Easter Day Reflection, 2018

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Social change is often derailed because powerful people place their own status and wealth above the needs of others. That’s the dynamic that killed Jesus.

Jesus came preaching the Rule of God; that is, he was seeking a way of life that is in accord with God’s intention for the world. In this way of life, everyone receives daily bread, healing is available to all, and dignity is the birthright of all people. The Romans, who exercised civil rule over Israel, could not accept the way of Jesus. It threatened their position of power, prestige, and superiority; thus, Jesus had to be stopped.

Jesus was also working to build a religious community based on respect, forgiveness, mercy, and love. He wanted a Temple that was truly a place of prayer for all people, not a means through which the religious elite manipulated others. He wanted teaching and practice that flowed with grace, not condemnation. Jerusalem’s religious leaders could not accept what Jesus was doing. His way threatened their positions of prestige, power, and superiority; thus, Jesus needed to be stopped.

The religious and civil leaders wanted Jesus out of the way. To do that, they misrepresented his teaching, made up stories about him, bribed one of his followers, and executed him. That’s how people of power and prestige sometimes respond to attempts at making a safer and more equitable world. For a time, they succeed. But only for a time. For Christ is risen, and with his resurrection, the Spirit of God is unleashed.

And when that Spirit is unleashed, says the prophet Joel, “your sons and your daughters shall prophesy.” (Joel 3:28)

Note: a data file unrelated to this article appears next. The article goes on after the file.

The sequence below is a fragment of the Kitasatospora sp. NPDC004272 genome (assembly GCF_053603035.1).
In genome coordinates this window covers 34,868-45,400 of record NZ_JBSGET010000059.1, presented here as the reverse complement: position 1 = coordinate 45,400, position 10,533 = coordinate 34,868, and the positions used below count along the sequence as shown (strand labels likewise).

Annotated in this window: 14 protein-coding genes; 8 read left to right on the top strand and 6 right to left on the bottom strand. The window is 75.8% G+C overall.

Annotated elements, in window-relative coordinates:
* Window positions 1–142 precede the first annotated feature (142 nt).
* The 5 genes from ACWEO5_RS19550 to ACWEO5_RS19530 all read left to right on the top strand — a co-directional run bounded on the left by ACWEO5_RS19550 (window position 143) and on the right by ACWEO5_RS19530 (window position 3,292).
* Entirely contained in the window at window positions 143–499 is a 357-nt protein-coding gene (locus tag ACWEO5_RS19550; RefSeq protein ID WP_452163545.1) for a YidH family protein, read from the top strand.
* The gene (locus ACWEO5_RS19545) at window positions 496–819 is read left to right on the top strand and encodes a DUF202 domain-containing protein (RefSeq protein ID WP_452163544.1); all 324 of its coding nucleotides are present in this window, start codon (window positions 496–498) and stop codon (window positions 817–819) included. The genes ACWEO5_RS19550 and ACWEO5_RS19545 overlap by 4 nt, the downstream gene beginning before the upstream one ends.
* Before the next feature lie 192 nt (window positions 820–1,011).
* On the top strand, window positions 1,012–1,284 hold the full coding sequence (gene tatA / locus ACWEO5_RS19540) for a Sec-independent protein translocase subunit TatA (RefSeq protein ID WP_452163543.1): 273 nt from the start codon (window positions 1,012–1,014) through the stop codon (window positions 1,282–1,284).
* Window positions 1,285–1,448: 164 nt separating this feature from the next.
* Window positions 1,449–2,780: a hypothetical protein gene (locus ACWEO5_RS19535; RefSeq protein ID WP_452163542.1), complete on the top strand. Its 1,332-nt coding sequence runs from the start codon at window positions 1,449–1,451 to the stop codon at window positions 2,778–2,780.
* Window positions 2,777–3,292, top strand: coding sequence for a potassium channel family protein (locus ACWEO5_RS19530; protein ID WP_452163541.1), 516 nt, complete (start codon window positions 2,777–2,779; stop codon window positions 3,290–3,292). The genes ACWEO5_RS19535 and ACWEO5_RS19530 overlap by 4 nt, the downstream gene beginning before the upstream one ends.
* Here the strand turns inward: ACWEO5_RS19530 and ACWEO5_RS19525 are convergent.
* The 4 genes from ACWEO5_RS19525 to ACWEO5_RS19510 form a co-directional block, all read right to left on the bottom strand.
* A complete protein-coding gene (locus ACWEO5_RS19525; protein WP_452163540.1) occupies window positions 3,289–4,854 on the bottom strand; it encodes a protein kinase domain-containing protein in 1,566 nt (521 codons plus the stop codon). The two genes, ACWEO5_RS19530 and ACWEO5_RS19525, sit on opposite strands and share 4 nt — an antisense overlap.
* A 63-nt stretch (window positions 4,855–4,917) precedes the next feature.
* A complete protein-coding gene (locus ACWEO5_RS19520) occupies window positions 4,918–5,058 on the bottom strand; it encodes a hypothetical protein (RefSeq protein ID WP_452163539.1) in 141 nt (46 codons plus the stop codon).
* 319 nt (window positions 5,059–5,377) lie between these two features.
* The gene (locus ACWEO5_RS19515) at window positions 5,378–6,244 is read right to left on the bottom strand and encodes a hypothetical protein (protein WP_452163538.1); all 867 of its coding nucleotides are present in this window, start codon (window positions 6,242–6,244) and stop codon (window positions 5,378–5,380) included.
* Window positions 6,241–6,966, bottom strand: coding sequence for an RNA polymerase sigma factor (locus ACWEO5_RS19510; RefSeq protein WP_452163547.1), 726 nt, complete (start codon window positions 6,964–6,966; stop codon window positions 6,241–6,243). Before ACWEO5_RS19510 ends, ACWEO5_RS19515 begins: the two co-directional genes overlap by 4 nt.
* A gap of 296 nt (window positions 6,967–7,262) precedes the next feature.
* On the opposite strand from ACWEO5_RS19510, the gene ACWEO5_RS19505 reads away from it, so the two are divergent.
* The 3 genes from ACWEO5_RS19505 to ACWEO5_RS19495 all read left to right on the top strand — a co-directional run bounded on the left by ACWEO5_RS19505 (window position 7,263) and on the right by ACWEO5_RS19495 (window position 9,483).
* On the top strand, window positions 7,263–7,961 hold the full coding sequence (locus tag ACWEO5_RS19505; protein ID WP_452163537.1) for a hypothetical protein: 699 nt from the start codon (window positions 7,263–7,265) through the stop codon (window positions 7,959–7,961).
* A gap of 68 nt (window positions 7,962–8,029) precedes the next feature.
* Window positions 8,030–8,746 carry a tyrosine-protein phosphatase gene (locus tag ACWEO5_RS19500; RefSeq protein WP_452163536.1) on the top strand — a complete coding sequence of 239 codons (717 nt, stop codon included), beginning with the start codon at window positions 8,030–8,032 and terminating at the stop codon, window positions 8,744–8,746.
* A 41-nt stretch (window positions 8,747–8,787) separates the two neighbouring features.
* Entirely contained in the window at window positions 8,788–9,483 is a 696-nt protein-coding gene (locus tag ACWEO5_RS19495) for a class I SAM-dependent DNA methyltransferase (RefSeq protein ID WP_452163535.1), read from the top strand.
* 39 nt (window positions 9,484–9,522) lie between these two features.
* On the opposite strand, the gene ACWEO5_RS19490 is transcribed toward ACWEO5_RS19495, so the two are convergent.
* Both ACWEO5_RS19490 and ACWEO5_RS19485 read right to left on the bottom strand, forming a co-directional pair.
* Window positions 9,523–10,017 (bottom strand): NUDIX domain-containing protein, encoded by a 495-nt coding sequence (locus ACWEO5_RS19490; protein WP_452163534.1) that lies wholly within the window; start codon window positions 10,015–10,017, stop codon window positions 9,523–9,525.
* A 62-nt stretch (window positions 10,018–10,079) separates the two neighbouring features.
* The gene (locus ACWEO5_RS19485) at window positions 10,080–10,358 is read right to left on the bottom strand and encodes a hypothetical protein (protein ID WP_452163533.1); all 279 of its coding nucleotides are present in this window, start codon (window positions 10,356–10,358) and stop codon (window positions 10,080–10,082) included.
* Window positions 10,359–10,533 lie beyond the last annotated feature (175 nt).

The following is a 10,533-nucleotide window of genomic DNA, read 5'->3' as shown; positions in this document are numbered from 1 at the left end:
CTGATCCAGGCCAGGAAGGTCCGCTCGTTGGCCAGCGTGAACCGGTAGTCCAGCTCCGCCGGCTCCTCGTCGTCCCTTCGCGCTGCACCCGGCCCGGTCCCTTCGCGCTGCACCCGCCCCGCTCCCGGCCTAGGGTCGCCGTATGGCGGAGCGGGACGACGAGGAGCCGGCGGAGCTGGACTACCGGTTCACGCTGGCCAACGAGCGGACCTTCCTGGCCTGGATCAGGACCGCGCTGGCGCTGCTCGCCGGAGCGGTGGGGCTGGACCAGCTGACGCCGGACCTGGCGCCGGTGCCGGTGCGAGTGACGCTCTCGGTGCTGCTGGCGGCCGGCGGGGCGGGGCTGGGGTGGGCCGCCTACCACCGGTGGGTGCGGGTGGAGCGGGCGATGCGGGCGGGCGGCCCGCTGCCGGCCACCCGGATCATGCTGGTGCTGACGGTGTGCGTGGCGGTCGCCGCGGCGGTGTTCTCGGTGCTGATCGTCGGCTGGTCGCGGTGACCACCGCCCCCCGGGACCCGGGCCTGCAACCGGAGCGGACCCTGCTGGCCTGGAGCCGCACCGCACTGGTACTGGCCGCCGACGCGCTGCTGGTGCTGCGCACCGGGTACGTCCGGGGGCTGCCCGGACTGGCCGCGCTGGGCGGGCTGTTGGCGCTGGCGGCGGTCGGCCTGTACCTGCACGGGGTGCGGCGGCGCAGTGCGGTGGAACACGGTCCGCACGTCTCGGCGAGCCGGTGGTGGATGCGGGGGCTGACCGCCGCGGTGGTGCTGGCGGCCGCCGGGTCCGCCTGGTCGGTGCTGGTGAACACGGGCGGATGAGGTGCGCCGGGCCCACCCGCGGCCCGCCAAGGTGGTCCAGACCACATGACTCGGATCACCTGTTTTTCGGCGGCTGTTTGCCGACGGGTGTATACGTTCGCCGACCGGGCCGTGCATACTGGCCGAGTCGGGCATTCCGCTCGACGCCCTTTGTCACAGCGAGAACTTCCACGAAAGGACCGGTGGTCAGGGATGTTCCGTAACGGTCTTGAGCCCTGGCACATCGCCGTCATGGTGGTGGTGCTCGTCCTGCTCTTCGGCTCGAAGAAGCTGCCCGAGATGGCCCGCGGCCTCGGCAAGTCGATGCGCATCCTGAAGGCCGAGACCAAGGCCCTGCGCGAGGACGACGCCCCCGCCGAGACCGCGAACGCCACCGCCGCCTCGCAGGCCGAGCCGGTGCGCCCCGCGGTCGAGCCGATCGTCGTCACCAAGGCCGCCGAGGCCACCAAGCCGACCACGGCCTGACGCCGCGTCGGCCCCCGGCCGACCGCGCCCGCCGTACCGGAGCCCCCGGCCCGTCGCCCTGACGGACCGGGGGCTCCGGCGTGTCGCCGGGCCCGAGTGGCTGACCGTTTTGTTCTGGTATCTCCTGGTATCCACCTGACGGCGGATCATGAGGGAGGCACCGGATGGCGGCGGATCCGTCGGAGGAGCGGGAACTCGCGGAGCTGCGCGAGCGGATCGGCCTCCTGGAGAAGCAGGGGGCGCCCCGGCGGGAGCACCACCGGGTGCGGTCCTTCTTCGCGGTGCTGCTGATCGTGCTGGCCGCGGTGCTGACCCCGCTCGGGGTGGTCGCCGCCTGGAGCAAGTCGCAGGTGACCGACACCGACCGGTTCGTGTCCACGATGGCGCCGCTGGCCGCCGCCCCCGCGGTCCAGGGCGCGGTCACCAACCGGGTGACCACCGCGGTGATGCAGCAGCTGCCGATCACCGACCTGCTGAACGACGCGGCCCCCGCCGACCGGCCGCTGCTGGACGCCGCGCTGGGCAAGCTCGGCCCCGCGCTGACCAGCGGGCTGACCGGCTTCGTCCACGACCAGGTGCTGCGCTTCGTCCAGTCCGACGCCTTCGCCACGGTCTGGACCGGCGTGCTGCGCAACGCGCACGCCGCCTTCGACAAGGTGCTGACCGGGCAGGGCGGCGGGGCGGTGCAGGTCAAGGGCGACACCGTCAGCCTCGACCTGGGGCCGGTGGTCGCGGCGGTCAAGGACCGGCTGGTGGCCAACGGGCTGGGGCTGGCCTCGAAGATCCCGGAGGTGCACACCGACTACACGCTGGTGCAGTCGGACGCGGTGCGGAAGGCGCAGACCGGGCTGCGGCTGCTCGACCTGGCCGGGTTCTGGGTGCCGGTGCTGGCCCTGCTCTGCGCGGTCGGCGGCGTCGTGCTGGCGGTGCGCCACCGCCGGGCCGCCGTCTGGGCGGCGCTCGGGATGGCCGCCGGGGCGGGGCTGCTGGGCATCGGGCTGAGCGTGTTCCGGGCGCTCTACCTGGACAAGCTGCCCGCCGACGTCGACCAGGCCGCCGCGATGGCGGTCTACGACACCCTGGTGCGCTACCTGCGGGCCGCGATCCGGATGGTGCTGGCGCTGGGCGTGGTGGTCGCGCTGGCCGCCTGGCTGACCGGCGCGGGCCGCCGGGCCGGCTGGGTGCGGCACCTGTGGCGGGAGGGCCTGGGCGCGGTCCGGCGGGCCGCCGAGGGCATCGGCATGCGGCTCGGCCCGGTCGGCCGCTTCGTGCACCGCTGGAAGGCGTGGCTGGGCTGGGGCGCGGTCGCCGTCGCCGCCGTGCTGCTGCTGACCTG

And the prophet Isaiah speaks of reconciliation among enemies, saying, “the wolf shall live with the lamb, the leopard shall lie down with the kid, the calf and the lion and the fatling together, and a little child shall lead them.” (Isaiah 11:6)

And the teenager Mary, filled with God’s Spirit, said, “The Lord has scattered the proud in the thoughts of their hearts. He has brought down the powerful from their thrones, and lifted up the lowly; he has filled the hungry with good things, and sent the rich away empty.” (Luke 1:51b-53)

Christ is risen! Alleluia! He is risen from the dead!

And because he lives, young and old together work for the kind of world he desires, a world of peace and non-violence, a world in which love conquers hate, and a world in which healing and grace abundantly flow.

Christ is risen! He is risen indeed!

Lent Devotion, April 14, 2017

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Jesus death and resurrection is God saying, “Now there is room for everyone.”

Do we say the same thing? Do we live in a way that welcomes those who differ from us? It’s very easy for me to say that the religious leaders in the time of Jesus missed what God wanted them to do. And it’s very easy for me to say that segregationist churches of more recent times missed what God wanted them to do. It’s easy to look back at history, and see mistakes that were made.

It’s not so easy, however, for me to know who I may be keeping out. It’s not so easy to recognize the doors I keep closed. It’s not easy to know who I may be turning away. It’s not easy to discern the changes to which the Spirit is calling the church. It’s much more comfortable just to keep things the way they have been.

But I wonder if things can be kept the same. For Christ has died, and Christ is risen. And his Spirit makes rooms for all.

Holy God, give us the wisdom to see where we need to change. And give us the courage to live what we see. Amen.